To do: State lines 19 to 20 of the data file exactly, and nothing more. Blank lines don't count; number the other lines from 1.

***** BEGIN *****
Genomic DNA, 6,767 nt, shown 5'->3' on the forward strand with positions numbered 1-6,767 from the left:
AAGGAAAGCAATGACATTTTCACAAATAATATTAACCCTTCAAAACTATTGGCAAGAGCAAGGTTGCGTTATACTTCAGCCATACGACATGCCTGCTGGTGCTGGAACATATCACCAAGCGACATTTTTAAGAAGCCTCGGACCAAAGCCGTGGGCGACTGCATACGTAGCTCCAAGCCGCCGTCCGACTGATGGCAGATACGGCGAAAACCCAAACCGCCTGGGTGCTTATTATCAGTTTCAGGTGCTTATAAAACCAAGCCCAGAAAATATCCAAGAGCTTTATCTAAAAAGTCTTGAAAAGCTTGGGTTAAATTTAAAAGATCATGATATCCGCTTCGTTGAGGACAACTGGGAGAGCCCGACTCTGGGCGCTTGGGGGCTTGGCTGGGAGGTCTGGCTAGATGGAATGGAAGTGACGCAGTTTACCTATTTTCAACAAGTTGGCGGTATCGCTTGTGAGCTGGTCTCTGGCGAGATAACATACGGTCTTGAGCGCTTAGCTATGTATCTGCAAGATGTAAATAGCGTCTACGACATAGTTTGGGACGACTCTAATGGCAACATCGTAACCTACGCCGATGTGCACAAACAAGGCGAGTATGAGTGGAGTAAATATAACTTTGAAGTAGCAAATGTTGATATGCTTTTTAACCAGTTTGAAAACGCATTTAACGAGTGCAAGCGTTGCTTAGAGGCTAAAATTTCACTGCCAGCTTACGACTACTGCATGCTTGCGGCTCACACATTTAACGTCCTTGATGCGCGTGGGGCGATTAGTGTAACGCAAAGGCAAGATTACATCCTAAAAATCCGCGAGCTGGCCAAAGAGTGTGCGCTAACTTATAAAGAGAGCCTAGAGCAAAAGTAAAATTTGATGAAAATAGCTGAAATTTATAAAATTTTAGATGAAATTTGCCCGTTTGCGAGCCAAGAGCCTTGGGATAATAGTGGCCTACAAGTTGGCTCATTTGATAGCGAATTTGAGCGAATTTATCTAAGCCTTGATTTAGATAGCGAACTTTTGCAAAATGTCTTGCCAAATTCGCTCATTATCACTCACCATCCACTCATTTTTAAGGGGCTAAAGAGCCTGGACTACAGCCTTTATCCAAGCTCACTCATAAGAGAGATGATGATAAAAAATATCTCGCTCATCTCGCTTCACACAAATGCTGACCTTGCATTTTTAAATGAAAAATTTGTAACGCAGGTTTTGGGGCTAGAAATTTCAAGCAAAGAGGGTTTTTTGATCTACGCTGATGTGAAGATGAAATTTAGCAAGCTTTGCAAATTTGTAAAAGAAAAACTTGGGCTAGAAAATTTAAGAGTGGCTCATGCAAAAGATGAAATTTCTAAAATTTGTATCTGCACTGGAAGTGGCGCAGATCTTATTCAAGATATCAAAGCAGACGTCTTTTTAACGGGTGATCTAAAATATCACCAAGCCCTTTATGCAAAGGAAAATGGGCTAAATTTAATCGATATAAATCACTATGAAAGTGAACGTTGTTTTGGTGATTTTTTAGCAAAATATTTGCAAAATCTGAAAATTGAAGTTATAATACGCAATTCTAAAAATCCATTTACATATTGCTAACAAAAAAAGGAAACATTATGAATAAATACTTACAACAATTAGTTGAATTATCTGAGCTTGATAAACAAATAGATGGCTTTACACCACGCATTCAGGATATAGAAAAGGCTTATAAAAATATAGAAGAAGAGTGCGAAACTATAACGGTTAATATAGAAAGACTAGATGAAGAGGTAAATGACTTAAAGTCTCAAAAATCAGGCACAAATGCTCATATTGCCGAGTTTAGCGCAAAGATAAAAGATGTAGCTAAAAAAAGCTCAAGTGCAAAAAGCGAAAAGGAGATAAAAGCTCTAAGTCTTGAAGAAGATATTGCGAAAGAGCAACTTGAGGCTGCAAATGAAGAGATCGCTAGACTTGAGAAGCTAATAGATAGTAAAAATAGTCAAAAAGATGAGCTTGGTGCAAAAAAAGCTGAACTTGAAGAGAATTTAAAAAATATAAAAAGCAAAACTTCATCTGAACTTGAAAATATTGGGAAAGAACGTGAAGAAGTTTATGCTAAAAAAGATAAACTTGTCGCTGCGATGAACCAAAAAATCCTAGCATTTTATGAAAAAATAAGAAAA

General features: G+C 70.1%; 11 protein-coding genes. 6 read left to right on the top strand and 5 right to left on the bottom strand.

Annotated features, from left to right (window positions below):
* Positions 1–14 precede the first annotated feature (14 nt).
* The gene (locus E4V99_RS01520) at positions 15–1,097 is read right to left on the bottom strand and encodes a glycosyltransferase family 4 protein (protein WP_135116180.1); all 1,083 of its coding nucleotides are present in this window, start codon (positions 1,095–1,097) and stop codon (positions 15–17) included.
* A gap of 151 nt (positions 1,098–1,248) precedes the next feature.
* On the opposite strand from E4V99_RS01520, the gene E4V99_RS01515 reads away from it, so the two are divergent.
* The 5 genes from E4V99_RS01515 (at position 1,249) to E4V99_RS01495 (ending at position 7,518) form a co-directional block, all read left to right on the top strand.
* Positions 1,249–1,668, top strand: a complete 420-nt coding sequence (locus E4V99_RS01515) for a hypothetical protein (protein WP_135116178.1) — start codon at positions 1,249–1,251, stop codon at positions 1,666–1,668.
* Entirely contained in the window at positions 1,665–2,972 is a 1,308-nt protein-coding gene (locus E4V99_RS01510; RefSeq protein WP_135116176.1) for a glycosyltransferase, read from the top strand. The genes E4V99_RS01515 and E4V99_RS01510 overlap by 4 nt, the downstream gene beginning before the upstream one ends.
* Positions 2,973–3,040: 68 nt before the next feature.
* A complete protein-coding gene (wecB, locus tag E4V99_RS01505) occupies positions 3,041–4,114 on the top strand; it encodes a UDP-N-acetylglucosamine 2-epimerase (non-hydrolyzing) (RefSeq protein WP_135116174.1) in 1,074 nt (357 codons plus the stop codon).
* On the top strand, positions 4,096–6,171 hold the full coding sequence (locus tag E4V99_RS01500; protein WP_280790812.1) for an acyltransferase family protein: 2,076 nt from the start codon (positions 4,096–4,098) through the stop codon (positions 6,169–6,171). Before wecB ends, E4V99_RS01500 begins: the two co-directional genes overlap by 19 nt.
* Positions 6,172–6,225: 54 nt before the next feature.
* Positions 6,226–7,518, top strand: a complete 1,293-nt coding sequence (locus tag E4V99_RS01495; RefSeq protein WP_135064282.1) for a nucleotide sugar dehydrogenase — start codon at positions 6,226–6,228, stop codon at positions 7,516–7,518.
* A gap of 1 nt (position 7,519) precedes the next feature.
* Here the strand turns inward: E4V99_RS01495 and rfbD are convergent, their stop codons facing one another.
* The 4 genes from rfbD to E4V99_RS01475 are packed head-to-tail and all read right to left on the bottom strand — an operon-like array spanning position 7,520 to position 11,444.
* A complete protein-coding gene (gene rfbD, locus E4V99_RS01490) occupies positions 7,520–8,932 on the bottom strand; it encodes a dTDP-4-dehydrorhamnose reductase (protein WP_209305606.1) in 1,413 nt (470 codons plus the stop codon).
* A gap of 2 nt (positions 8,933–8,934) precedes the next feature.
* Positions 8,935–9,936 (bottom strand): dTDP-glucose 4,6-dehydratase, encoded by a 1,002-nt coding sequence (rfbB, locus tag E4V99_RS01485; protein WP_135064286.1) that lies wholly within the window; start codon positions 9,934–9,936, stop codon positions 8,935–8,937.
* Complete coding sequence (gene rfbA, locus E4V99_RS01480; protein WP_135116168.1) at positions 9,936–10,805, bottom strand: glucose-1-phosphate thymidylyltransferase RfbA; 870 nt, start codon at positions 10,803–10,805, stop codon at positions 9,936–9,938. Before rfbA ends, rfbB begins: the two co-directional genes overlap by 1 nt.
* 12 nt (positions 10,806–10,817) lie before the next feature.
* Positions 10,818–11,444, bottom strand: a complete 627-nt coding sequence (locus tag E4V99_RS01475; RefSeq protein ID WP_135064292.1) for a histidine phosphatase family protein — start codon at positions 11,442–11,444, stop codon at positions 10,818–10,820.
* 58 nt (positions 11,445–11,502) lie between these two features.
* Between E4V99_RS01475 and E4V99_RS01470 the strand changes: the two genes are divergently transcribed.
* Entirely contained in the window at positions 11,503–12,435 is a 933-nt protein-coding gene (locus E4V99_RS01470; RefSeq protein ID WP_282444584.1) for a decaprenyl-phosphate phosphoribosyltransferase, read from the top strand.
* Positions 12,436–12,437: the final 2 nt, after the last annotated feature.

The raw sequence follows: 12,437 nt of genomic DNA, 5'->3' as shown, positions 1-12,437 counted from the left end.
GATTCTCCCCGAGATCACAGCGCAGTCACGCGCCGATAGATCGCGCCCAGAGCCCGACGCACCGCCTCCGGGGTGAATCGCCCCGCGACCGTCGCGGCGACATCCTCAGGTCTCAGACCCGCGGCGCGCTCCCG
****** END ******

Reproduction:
* The 4 genes from rfbD to E4V99_RS01475 are packed head-to-tail and all read right to left on the bottom strand — an operon-like array spanning position 7,520 to position 11,444.
* A complete protein-coding gene (gene rfbD, locus E4V99_RS01490) occupies positions 7,520–8,932 on the bottom strand; it encodes a dTDP-4-dehydrorhamnose reductase (protein WP_209305606.1) in 1,413 nt (470 codons plus the stop codon).